Researchers from artificial intelligence startup Sensetime have created the “largest” benchmark for deepfake detectors, allowing developers to train and test systems that attempt to identify face forgeries.

Why it matters: Used to manipulate media using artificial intelligence to create realistic-looking videos, images, or sounds, deepfake technology has sparked concerns that applications including facial recognition systems could be fooled, leading to compromised personal data. In popular cases, celebrities’ faces have been superimposed on bodies that are not their own.

  • China has enacted rules that require online platforms to clearly mark content that has been created using deepfakes, deep learning, virtual reality, or other technologies.

“The popularization of ‘deepfakes’ on the internet has further set off alarm bells among the general public and authorities, in view of the conceivable perilous implications. Accordingly, there is a dire need for countermeasures to be in place promptly, particularly innovations that can effectively detect videos that have been manipulated.”

—Researchers from Sensetime and Nanyang Technological University

China targets ‘deepfake’ content with new regulation

Details: Sensetime Research created the benchmark, dubbed Deeper-Forensics-1.0, along with Singapore’s Nanyang Technological University. The researchers claim the dataset is 10 times larger than others of its kind, consisting of 60,000 videos made up of 17.6 million frames.

  • Sensetime said that all source videos were carefully collected, and fake videos were generated with a newly proposed face-swapping framework.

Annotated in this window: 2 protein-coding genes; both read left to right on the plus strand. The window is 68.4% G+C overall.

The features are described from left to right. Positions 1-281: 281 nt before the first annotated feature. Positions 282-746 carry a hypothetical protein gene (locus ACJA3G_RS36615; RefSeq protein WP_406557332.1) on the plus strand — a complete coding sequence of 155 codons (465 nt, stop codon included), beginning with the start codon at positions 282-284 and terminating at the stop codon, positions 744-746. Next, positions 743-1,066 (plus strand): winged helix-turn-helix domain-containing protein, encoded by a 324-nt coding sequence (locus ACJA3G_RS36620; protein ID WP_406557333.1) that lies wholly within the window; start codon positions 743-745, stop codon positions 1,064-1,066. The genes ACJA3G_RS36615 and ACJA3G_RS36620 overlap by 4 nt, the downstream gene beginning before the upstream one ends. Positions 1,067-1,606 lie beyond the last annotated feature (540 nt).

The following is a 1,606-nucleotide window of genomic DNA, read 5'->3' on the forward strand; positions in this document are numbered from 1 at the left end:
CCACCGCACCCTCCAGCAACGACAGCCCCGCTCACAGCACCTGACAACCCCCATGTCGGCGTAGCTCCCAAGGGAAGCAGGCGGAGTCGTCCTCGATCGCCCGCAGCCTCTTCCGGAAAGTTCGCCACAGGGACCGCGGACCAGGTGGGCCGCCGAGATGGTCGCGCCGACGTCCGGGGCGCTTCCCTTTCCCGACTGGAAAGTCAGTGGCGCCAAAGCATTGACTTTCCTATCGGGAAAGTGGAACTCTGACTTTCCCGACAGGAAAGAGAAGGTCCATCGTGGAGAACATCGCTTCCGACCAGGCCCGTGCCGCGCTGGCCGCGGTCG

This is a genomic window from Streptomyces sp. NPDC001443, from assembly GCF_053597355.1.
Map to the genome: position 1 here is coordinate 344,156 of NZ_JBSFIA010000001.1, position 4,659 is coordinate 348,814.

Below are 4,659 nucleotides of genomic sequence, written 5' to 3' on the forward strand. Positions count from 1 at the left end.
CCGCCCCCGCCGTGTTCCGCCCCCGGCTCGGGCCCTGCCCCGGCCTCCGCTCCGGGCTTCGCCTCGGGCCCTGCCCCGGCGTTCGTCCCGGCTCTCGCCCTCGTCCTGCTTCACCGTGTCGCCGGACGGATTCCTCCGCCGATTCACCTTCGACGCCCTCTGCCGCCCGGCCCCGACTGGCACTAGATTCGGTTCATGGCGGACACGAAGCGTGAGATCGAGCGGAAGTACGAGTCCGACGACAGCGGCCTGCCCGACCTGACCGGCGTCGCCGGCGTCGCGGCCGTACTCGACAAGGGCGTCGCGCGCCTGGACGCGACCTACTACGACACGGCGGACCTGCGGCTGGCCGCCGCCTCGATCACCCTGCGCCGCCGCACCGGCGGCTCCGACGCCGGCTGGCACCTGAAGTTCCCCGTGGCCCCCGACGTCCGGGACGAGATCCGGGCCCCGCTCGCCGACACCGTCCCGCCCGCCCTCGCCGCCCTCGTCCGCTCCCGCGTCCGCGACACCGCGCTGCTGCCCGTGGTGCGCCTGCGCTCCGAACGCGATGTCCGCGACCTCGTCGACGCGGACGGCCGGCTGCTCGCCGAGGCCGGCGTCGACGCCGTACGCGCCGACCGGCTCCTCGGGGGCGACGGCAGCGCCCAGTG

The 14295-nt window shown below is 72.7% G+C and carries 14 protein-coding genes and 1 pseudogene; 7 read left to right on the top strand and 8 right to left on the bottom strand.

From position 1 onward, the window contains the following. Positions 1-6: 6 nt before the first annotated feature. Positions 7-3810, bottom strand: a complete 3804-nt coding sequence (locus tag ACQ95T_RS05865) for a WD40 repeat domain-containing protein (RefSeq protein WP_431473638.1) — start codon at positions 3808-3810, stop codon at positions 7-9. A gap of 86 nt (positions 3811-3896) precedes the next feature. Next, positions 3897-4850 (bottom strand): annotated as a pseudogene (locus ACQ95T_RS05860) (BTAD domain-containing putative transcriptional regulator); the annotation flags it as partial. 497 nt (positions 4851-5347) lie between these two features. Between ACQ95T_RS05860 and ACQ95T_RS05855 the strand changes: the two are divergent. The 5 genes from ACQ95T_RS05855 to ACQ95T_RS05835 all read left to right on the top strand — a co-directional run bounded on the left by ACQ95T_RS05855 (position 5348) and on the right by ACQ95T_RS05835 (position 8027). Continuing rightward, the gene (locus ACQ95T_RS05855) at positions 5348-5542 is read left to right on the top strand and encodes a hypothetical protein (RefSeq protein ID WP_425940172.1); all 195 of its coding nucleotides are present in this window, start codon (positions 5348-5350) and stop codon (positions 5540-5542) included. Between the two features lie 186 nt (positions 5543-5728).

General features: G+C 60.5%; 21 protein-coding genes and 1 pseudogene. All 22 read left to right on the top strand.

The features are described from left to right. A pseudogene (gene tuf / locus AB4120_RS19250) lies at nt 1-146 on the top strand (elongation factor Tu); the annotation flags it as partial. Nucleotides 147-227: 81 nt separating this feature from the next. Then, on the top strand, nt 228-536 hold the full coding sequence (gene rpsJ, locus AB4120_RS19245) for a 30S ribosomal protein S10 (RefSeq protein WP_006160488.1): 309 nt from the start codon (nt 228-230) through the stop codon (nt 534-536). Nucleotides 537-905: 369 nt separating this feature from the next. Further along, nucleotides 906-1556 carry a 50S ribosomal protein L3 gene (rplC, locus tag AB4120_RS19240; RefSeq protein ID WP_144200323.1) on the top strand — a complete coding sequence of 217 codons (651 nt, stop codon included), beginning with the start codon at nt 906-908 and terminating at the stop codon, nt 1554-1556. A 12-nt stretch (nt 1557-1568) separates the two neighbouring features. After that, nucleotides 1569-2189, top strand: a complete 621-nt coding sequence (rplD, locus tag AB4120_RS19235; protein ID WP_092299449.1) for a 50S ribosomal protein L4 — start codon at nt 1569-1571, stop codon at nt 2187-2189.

• The researchers collected face data from 100 paid actors from 26 countries, 53 of which were male and 47 female, to build DeeperForensics-1.0. The actors fell between the ages and 20 and 45, which is the most common age group that appears in real-world videos, Sensetime said.
  • The researchers added that the videos in the dataset are “more realistic” than others that exist. They also included footage at different rates of compression and blur in order to mimic real-world scenarios.
  • The benchmark also includes a hidden test set, which contains manipulated videos that were able to trick human evaluators, they said.

Context: Deepfakes gained widespread attention in China in September when popular face-swapping platform Zao was thrust into the spotlight over privacy issues. Released on August 31, the app quickly went viral in China before its policies allowing excessive data collection were publicized. Zao quickly became a sensation, with its servers hitting maximum capacity on the day of its launch.

  • Regulators took notice, summoning executives from its parent company, dating platform Momo, to discuss Zao’s data collection practices.

Christopher Udemans is TechNode's former Shanghai-based data and graphics reporter. He covered Chinese artificial intelligence, mobility, cleantech, and cybersecurity.

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